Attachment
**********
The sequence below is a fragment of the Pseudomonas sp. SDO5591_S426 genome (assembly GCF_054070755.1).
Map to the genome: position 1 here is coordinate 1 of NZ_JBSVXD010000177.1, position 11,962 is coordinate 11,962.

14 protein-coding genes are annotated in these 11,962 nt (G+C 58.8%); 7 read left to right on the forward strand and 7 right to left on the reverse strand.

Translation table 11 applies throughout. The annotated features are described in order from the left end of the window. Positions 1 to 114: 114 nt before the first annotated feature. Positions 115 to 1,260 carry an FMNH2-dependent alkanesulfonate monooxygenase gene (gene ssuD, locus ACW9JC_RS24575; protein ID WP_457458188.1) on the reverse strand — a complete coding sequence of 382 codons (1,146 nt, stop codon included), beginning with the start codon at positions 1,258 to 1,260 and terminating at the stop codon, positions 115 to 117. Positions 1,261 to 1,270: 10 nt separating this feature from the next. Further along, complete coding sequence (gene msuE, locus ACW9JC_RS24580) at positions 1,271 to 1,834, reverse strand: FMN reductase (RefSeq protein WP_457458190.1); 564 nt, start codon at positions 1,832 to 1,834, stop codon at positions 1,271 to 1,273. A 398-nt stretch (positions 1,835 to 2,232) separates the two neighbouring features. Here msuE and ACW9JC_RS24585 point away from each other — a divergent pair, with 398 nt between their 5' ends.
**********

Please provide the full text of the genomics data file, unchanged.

The sequence below is a fragment of the Pseudomonas sp. SDO5591_S426 genome (assembly GCF_054070755.1).
Map to the genome: position 1 here is coordinate 1 of NZ_JBSVXD010000177.1, position 11,962 is coordinate 11,962.

14 protein-coding genes are annotated in these 11,962 nt (G+C 58.8%); 7 read left to right on the forward strand and 7 right to left on the reverse strand.

Translation table 11 applies throughout. The annotated features are described in order from the left end of the window. Positions 1 to 114: 114 nt before the first annotated feature. Positions 115 to 1,260 carry an FMNH2-dependent alkanesulfonate monooxygenase gene (gene ssuD, locus ACW9JC_RS24575; protein ID WP_457458188.1) on the reverse strand — a complete coding sequence of 382 codons (1,146 nt, stop codon included), beginning with the start codon at positions 1,258 to 1,260 and terminating at the stop codon, positions 115 to 117. Positions 1,261 to 1,270: 10 nt separating this feature from the next. Further along, complete coding sequence (gene msuE, locus ACW9JC_RS24580) at positions 1,271 to 1,834, reverse strand: FMN reductase (RefSeq protein WP_457458190.1); 564 nt, start codon at positions 1,832 to 1,834, stop codon at positions 1,271 to 1,273. A 398-nt stretch (positions 1,835 to 2,232) separates the two neighbouring features. Here msuE and ACW9JC_RS24585 point away from each other — a divergent pair, with 398 nt between their 5' ends.